Movies You Missed 60: Restless City
Our weekly review of flicks that skipped Vermont theaters
Nicole Sky Grey and Alassane Sy
This week in movies you missed: the mean streets of New York from a 21st-century immigrant’s point of view.
What You Missed
Djibril (Alassane Sy) is a 21-year-old from Dakar, Senegal, who makes his living selling bootleg CDs at a stall on Canal Street. In his free time, he zips around the city on a Vespa, wearing sporty headphones that indicate his real passion: music.
Djibril steers clear of trouble, which means he avoids taking loans from his supplier (Anthony Okungbowa), who runs whores, employs thugs and generally acts like the mob boss of the immigrant subcommunity. Then Djibril falls in love with one of those whores, Trini (Nicole Sky Grey), and realizes he needs the funds to record a demo of his music. Can he achieve his American dream without being sucked into the whirlpool of urban crime?
Why You Missed It
According to Box Office Mojo, Restless City was released in three theaters for just three days.
Should You Keep Missing It?
Restless City is one of those films I can’t be objective about, because I care so much about story. When the ratio of gorgeous visuals to narrative in a movie soars out of sight, I lose interest.
Directed by Andrew Dosunmu, a Nigerian high-fashion photographer who has also shot videos for a score of artists (including Tracy Chapman and Common), Restless City looks amazing. (Cinematographer Bradford Young, working here with the Red digital camera, also did the excellent Pariah.) Virtually every other shot makes clever use of reflections and reflective surfaces, while the drab streets of Manhattan emerge in warm, ripe shades. There’s some dramatic use of the color red that had me wondering if my DVD player was defective (still not sure on that).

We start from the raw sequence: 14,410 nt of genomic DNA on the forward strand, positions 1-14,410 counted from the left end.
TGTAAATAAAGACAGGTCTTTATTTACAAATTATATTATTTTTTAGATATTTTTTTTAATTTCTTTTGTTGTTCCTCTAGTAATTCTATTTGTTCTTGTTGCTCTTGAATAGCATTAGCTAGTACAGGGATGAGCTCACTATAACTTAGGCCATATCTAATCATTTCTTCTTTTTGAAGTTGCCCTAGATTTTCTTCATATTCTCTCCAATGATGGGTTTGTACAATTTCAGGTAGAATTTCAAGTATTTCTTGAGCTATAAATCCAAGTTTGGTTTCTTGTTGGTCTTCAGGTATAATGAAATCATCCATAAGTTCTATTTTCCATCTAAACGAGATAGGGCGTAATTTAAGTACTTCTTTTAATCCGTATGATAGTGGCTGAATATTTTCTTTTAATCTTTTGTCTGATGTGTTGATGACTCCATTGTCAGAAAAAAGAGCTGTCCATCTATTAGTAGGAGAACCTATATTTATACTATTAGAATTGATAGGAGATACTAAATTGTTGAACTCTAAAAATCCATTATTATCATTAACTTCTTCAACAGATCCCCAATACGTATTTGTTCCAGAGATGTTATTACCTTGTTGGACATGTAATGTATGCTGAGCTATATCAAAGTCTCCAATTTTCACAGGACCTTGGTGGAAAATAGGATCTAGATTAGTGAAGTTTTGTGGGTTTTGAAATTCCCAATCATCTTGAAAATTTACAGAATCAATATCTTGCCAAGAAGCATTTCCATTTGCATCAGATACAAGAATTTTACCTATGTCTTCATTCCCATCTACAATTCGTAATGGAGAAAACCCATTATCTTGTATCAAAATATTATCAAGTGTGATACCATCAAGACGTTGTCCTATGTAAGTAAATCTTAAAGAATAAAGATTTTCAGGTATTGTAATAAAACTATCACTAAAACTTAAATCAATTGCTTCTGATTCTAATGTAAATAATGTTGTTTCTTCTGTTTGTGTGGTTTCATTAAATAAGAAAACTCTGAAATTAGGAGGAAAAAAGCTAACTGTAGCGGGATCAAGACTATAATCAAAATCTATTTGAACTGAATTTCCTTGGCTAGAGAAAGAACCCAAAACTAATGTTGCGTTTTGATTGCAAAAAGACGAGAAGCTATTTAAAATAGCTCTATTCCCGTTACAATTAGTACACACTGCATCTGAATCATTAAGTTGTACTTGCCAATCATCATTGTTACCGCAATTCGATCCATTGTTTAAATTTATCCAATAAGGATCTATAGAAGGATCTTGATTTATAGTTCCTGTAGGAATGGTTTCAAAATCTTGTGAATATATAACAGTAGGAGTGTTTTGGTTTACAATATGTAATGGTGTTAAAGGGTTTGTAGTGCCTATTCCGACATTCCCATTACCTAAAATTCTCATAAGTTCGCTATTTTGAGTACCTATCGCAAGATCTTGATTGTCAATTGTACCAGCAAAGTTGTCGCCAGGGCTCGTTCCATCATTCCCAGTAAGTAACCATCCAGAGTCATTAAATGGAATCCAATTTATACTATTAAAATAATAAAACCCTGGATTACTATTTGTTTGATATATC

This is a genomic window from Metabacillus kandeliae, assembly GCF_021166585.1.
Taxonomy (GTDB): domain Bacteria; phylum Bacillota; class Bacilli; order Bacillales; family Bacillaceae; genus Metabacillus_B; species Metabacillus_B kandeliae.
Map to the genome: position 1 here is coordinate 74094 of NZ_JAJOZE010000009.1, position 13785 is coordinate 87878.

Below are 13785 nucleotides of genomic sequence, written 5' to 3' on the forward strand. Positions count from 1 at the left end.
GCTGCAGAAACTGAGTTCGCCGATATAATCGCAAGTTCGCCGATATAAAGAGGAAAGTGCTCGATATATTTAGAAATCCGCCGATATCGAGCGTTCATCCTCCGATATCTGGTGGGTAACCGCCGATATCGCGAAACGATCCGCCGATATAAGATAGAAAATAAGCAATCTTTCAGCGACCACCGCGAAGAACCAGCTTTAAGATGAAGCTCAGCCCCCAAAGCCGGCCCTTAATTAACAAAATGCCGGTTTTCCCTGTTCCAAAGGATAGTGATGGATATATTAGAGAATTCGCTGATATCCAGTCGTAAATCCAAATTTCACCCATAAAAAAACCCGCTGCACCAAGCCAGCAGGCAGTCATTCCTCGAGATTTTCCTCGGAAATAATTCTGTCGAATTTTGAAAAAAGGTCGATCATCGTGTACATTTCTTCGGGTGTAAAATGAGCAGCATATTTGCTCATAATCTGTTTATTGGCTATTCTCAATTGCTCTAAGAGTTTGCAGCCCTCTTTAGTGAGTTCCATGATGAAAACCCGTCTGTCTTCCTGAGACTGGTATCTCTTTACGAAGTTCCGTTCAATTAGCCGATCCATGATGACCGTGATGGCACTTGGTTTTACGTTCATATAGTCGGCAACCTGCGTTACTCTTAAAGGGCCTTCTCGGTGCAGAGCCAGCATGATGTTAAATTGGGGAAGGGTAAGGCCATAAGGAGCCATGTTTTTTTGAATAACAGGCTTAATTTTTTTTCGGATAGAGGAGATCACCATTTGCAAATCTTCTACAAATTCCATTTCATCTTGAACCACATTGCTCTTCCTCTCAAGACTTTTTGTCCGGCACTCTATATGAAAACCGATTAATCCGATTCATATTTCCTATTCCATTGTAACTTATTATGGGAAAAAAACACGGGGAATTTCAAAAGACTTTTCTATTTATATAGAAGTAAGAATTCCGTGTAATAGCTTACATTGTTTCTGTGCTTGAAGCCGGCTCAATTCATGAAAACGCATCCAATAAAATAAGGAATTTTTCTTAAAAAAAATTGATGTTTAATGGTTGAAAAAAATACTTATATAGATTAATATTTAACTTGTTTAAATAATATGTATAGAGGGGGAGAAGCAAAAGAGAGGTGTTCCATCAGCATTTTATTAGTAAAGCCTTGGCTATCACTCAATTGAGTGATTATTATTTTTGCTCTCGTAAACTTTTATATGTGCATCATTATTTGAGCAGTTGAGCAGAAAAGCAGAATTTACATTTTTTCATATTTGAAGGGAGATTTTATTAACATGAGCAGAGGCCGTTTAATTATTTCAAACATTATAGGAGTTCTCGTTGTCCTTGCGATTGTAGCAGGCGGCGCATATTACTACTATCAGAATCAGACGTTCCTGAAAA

Both Sy and Grey could be models, and Dosunmu creates stunning urban tableaux with them. But the narrative is so basic, and so retro (especially the “redeemed prostitute” aspect), that it makes The Artist seem convoluted.
In an opening voiceover, Djibril notes that now he’s in America, his kid could grow up to be president. Hope and change, indeed. But we don’t see much of this optimism, or any real drive or can-do spirit, from Djibril in subsequent scenes. We don’t even see him perform his music. He comes across as moody, retiring and a bit moralistic, in ways that lack of cultural context may prevent most American viewers from understanding or relating to. It doesn’t help that Dosunmu often shoots his actors from a distance or with shadowed faces, seeming to value them more as physical textures than as dynamic presences.
We need more stories about the new waves of immigrants. I just wish this one had more going on.
Verdict: one of those films where every shot is a poster I’d hang on my wall, but I don’t want to see it again.
More New DVD Releases
30 Beats (Lots of sex happens in NYC over three summer days.)
Being in the World (Philosophy documentary asks if modern “masters” of various crafts can help bring meaning to our lives.)
The Courier (Jeffrey Dean Morgan makes a delivery to super-assassin Mickey Rourke.)
Crazy Eyes (Lukas Haas finds his Manic Pixie Dream Girl, only she’s insane.)
Rock of Ages
Shut Up and Play the Hits (Doc about LCD Soundsystem's final show)
Each week in "Movies You Missed," I review a brand-new DVD release picked for me by Seth Jarvis, buyer for Burlington's Waterfront Video, where you can obtain these fine films. (In central Vermont, try Downstairs Video.)